By: Steven Casale
In every society there are those tortured by their own mind--individuals born mentally ill or afflicted by mental illness after suffering a grave misfortune. How we treat such people continues to evolve. Luckily, in much of the world, the rough medical techniques of the past have largely been abandoned, with insane asylums replaced by modern psychiatric hospitals.
But there was once an insane asylum so notorious that its very name entered the English language as a word for chaos, mayhem, and confusion. That institution is London's Bethlem Royal Hospital--nicknamed Bedlam.
Founded in 1247, Bethlem is Europe's oldest center devoted solely to the treatment of mental illness. The facility was founded by the Italian Bishop Goffredo de Prefetti and built directly atop a sewer that frequently overflowed. It originally served not as a sanctuary for the insane but to help raise money for the Crusades via alms collection. During this time, it was not uncommon for monks and other religious figures to take in the indigent, who were often mentally ill.
When exactly Bethlem's mission transformed from the collection of alms to the treatment of the mentally ill is unclear. By 1330, the institution was being referred to as a hospital and by 1377 historians believe it had become the exclusive home for the insane. Little is known of the institution's inner workings during the Medieval period, but by the 1600s, control was transferred from the church to the state.
In 1675, the facility--shabby and in desperate need of additional space--moved north of London to the Moorfields. Two ominous statues were installed over its entrance gate--one named "Melancholy" who appeared calm and the other named "Raving Madness" who was chained and angry. As evermore schizophrenics, epileptics, and those with learning disabilities crowded into the facility, Bethlem twisted into Bedlam, and patient treatment took a turn for the sinister.
One such approach was rotational therapy. A patient would be placed in a chair and suspended from the ceiling. The chair was then spun at the direction of a doctor, sometimes at more than 100 rotations a minute. The patient would often vomit and experience extreme vertigo, but these were seen as healthy reactions with the potential for healing.
In 1728, James Monro became Bethlem's chief physician, initiating a Monro family dynasty that lasted for roughly four generations. As the Monros shifted their focus from apothecaries to surgeons, treatment procedures grew worse. Patients were routinely beaten, starved, and dunked in ice cold baths. One such doctor, William Black, wrote his Dissertation on Insanity in 1811 and said of Bethlem: "The strait waistcoat, when necessary, and occasional purgatives are the principal remedies."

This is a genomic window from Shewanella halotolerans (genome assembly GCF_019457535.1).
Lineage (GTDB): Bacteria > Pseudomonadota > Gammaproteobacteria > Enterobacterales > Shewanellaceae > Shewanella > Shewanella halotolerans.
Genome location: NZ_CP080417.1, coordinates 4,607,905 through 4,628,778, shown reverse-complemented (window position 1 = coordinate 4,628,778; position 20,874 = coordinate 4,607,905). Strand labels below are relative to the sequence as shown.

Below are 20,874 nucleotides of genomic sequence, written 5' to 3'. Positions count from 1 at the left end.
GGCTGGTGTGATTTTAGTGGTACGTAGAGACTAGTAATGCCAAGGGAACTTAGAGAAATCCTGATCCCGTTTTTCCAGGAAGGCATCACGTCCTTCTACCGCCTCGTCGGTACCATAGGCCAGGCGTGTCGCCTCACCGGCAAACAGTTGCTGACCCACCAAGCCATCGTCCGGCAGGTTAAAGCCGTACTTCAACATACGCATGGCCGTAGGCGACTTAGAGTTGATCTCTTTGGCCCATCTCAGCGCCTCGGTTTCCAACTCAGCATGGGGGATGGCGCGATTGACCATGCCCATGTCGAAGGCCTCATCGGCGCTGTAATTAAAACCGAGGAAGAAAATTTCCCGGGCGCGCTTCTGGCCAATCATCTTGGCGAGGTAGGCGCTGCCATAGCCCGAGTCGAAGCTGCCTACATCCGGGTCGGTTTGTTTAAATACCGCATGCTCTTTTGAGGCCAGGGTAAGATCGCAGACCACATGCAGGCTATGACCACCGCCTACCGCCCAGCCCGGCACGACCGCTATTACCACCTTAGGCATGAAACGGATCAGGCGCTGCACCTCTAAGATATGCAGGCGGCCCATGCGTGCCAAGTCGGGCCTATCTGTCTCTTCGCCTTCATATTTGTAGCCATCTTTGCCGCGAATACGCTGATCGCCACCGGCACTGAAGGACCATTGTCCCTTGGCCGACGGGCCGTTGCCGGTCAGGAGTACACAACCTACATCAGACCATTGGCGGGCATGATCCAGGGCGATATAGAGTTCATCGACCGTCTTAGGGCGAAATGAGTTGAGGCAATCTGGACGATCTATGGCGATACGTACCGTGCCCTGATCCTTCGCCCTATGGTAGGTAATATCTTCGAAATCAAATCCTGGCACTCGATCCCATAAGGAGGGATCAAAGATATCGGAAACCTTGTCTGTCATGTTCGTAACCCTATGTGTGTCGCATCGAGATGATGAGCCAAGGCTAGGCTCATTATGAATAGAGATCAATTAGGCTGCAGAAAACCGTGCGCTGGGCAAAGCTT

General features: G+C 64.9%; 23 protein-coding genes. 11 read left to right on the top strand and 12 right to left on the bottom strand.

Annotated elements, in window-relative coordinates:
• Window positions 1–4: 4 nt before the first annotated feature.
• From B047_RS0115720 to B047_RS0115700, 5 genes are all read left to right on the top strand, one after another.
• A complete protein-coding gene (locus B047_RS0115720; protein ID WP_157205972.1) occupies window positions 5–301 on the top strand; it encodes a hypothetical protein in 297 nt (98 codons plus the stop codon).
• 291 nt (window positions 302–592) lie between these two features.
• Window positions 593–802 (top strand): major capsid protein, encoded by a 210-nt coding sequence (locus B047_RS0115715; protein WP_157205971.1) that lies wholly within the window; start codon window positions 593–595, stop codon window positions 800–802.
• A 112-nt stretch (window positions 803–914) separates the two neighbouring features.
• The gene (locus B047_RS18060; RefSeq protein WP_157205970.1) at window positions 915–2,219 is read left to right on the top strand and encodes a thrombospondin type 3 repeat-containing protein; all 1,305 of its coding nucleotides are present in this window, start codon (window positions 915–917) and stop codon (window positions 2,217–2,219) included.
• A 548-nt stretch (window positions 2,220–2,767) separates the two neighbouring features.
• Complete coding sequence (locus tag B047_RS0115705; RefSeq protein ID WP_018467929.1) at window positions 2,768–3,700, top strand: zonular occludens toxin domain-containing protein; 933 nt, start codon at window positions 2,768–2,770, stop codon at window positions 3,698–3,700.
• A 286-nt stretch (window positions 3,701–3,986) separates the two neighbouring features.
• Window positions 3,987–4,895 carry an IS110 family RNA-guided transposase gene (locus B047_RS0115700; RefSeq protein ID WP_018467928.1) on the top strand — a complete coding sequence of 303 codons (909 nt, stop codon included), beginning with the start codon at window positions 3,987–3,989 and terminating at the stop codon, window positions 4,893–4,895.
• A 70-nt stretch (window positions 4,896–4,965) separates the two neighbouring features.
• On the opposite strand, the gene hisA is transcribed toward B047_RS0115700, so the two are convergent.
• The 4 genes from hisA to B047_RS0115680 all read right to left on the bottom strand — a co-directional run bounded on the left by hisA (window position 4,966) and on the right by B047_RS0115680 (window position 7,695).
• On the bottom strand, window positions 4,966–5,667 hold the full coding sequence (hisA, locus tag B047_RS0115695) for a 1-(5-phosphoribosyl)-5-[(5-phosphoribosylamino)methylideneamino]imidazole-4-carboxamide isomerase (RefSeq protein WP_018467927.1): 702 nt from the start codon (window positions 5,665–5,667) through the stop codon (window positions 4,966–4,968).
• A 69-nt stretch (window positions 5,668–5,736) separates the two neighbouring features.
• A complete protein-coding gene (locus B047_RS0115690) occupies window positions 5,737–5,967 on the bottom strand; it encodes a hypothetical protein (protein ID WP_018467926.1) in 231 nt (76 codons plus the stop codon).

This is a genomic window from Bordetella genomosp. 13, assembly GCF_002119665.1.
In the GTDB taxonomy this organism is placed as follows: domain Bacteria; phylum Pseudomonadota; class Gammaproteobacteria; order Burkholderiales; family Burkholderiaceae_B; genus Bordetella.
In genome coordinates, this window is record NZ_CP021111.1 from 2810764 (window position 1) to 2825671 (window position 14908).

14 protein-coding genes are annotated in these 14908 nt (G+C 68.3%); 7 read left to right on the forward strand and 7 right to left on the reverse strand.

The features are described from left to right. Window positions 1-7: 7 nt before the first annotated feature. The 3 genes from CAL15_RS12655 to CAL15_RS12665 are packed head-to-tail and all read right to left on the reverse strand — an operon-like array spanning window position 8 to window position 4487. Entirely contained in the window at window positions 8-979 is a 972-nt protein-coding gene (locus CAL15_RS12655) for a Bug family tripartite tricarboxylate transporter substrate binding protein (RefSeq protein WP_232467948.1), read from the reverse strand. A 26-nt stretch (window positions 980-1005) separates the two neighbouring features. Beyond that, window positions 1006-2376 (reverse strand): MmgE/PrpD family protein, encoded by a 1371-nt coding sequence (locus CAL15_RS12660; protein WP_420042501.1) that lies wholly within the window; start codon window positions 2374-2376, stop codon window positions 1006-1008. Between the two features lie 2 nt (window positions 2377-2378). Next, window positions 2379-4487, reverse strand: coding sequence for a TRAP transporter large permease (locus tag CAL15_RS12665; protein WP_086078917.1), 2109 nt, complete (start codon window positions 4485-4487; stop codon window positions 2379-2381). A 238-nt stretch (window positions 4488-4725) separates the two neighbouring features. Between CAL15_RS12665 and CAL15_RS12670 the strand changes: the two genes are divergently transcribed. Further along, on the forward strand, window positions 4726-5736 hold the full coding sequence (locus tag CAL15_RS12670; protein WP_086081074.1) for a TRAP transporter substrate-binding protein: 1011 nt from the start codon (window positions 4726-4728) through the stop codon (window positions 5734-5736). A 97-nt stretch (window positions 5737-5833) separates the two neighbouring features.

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Patients were also victim to bloodletting by leeches, cupping glass therapy, and the inducing of blisters. Treatment was so severe that the facility refused to admit patients deemed too meek to withstand it. Indeed, many did not survive. Modern investigations have uncovered mass graves on the property, dug exclusively for those who died under Bethlem's care.
Perhaps most humiliating of all, was the time period when the facility opened its doors to the public. Initially the policy hoped to draw in family members to visit their loved ones. Unfortunately, wealthy Londoners often paid money to roam the halls of Bedlam, taking in the zoo-like conditions and marveling at the psychosis around them.
Thankfully, times change. The Bethlem Royal Hospital has long since renounced the dark practices of the past and today its staff works day and night to care for those who cannot help themselves. There's even a museum that exhibits the artwork created by the facility's patients.
But Bedlam, the word, remains--and continues to haunt the present with the traumas of the past.
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